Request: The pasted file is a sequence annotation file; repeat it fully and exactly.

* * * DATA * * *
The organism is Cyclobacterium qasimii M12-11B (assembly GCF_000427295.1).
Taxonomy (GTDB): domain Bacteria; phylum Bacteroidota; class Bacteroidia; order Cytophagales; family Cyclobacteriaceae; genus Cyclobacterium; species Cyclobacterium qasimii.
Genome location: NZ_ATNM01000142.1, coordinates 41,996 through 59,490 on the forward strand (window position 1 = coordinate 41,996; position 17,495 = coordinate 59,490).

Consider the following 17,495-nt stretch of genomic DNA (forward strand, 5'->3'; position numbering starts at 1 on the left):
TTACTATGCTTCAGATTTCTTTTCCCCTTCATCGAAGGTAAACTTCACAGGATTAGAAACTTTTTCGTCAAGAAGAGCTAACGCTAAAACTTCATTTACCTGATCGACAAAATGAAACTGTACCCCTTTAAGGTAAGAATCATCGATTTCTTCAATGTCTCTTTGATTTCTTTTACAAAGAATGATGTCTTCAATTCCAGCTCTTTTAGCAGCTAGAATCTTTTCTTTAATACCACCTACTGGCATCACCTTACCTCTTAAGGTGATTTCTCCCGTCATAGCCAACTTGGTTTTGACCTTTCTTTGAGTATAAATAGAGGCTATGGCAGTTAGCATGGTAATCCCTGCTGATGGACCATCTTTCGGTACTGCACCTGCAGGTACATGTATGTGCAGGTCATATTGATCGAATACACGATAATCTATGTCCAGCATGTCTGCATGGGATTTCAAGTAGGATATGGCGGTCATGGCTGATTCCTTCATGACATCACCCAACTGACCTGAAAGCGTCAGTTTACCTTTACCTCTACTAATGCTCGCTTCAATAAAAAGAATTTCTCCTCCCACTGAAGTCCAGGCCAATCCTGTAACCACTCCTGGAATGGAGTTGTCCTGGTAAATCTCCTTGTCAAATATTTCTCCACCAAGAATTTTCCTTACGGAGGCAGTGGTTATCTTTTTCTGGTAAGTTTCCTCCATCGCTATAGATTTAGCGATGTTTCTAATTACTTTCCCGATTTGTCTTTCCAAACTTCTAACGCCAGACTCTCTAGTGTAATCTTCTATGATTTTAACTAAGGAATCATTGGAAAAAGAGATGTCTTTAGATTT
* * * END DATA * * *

The organism is Cyclobacterium qasimii M12-11B (assembly GCF_000427295.1).
Taxonomy (GTDB): domain Bacteria; phylum Bacteroidota; class Bacteroidia; order Cytophagales; family Cyclobacteriaceae; genus Cyclobacterium; species Cyclobacterium qasimii.
Genome location: NZ_ATNM01000142.1, coordinates 41,996 through 59,490 on the forward strand (window position 1 = coordinate 41,996; position 17,495 = coordinate 59,490).

Consider the following 17,495-nt stretch of genomic DNA (forward strand, 5'->3'; position numbering starts at 1 on the left):
TTACTATGCTTCAGATTTCTTTTCCCCTTCATCGAAGGTAAACTTCACAGGATTAGAAACTTTTTCGTCAAGAAGAGCTAACGCTAAAACTTCATTTACCTGATCGACAAAATGAAACTGTACCCCTTTAAGGTAAGAATCATCGATTTCTTCAATGTCTCTTTGATTTCTTTTACAAAGAATGATGTCTTCAATTCCAGCTCTTTTAGCAGCTAGAATCTTTTCTTTAATACCACCTACTGGCATCACCTTACCTCTTAAGGTGATTTCTCCCGTCATAGCCAACTTGGTTTTGACCTTTCTTTGAGTATAAATAGAGGCTATGGCAGTTAGCATGGTAATCCCTGCTGATGGACCATCTTTCGGTACTGCACCTGCAGGTACATGTATGTGCAGGTCATATTGATCGAATACACGATAATCTATGTCCAGCATGTCTGCATGGGATTTCAAGTAGGATATGGCGGTCATGGCTGATTCCTTCATGACATCACCCAACTGACCTGAAAGCGTCAGTTTACCTTTACCTCTACTAATGCTCGCTTCAATAAAAAGAATTTCTCCTCCCACTGAAGTCCAGGCCAATCCTGTAACCACTCCTGGAATGGAGTTGTCCTGGTAAATCTCCTTGTCAAATATTTCTCCACCAAGAATTTTCCTTACGGAGGCAGTGGTTATCTTTTTCTGGTAAGTTTCCTCCATCGCTATAGATTTAGCGATGTTTCTAATTACTTTCCCGATTTGTCTTTCCAAACTTCTAACGCCAGACTCTCTAGTGTAATCTTCTATGATTTTAACTAAGGAATCATTGGAAAAAGAGATGTCTTTAGATTT